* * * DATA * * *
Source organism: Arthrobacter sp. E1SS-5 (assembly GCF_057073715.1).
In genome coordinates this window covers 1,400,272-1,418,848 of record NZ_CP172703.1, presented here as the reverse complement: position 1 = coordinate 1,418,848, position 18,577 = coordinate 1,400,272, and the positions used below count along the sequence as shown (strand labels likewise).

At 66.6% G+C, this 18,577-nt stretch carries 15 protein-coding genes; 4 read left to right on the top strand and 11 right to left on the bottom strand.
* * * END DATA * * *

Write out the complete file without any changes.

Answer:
Source organism: Arthrobacter sp. E1SS-5 (assembly GCF_057073715.1).
In genome coordinates this window covers 1,400,272-1,418,848 of record NZ_CP172703.1, presented here as the reverse complement: position 1 = coordinate 1,418,848, position 18,577 = coordinate 1,400,272, and the positions used below count along the sequence as shown (strand labels likewise).

At 66.6% G+C, this 18,577-nt stretch carries 15 protein-coding genes; 4 read left to right on the top strand and 11 right to left on the bottom strand.